cutecrop.jpgI have a new job! My postdoc at the Exploratorium ends next week, and I will be taking off for the mountains. I have a fixed term position as Senior Teaching Fellow at the University of Colorado at Boulder. I’ll be doing research on physics education — studying how students learn and offering suggestions to restructure their upper division undergraduate courses (quantum and electricity & magnetism). If there are any teachers reading this, I would be really curious to hear what they think of education research and whether it’s helpful at all to them.

It will be quite a change from the buzzing pace of the Exploratorium. I’m very excited about the job — I’ve always found it interesting to understand how people learn and think about things. We usually think that other people learn how we do, by default, but it’s not true. “Metacognition” (or thinking about how we think) has always helped me as a learner — I tend to know what it is that I don’t understand, which helps me ask the right questions. Or, it used to. Before I was a “Dr” I asked much better questions. Now that I feel I’m supposed to know the answers I’m more shy about asking questions, which is a real shame.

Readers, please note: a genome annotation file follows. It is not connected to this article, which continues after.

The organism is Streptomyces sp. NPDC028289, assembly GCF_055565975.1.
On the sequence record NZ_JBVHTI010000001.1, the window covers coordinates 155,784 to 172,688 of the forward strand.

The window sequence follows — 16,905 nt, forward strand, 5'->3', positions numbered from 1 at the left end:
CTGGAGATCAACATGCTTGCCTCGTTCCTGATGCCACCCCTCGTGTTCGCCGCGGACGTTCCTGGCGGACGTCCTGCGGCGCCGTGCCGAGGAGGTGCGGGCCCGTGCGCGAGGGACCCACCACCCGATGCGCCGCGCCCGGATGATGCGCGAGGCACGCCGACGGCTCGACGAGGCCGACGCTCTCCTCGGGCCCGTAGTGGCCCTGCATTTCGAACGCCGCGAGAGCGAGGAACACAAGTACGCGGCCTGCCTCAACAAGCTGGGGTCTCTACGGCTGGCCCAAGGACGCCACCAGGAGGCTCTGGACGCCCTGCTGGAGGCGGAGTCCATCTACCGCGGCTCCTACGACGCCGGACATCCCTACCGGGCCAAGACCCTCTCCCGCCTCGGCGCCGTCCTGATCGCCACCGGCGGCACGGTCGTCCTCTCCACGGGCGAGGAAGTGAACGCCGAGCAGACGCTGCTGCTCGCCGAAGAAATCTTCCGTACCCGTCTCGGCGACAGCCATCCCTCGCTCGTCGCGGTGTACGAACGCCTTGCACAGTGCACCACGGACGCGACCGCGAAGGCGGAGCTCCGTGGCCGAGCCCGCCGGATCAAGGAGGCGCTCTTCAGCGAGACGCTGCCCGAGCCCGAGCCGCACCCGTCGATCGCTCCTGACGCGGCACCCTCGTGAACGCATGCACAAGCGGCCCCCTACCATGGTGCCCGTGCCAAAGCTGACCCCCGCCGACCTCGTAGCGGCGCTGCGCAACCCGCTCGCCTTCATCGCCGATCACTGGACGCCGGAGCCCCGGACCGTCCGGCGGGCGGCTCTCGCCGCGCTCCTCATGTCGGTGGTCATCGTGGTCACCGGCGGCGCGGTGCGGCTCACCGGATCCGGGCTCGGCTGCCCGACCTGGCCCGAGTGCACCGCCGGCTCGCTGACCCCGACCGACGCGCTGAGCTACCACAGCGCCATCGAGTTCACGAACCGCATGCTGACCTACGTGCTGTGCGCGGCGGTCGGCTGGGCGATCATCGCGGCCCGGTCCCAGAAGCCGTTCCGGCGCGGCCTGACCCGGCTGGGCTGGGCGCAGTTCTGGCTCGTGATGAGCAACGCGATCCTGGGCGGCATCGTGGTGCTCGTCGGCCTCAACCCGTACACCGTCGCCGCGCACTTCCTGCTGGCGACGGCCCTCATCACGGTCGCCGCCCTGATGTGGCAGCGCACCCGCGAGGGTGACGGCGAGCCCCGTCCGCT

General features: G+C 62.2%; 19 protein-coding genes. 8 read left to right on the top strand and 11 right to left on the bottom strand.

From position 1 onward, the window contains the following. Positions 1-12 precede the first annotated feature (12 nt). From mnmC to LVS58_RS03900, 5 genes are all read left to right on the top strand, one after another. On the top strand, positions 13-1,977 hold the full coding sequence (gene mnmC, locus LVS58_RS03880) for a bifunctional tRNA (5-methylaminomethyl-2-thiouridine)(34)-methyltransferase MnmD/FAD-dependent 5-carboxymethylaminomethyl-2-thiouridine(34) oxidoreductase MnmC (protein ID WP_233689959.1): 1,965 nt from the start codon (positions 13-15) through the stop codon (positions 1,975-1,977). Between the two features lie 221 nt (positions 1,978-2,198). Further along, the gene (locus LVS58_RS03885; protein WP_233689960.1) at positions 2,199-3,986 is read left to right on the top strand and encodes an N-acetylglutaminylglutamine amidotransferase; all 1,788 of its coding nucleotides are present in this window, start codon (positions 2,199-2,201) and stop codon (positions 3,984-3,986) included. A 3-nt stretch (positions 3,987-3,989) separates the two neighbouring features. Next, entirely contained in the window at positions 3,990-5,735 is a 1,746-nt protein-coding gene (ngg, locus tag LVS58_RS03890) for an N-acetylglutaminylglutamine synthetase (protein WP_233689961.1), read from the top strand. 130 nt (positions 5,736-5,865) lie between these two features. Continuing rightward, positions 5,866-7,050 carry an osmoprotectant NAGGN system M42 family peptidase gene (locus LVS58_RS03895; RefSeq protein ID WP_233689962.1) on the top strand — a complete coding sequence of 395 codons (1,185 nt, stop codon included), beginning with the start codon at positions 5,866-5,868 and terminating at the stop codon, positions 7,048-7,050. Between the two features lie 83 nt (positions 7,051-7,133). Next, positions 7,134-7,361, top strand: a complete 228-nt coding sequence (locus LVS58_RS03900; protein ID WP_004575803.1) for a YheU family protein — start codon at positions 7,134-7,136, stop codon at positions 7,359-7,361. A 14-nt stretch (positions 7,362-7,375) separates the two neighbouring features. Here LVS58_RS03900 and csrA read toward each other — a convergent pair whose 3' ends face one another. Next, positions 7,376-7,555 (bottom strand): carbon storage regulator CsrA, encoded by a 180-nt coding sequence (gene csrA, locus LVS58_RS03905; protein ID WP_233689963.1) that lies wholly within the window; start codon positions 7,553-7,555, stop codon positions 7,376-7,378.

I admit to some trepidation in returning to academia. I didn’t enjoy my graduate experiences, but the physics department at Boulder seems very friendly. Still, you walk into the halls of a physics department, and there is still certain quietness. After being near thousands of yelling and wide-eyed children, it will be a change. The other thing that is different about academia is the pace of life. At the Exploratorium, we have to create things that are pretty great, but there are a dozen other things waiting behind it, so we have to do it quickly. In academia, the standards are higher, the products must be much more meticulously polished. Will I have the patience to return to the slower pace after the fast-paced efficiency of the Exploratorium?

So, stay tuned!

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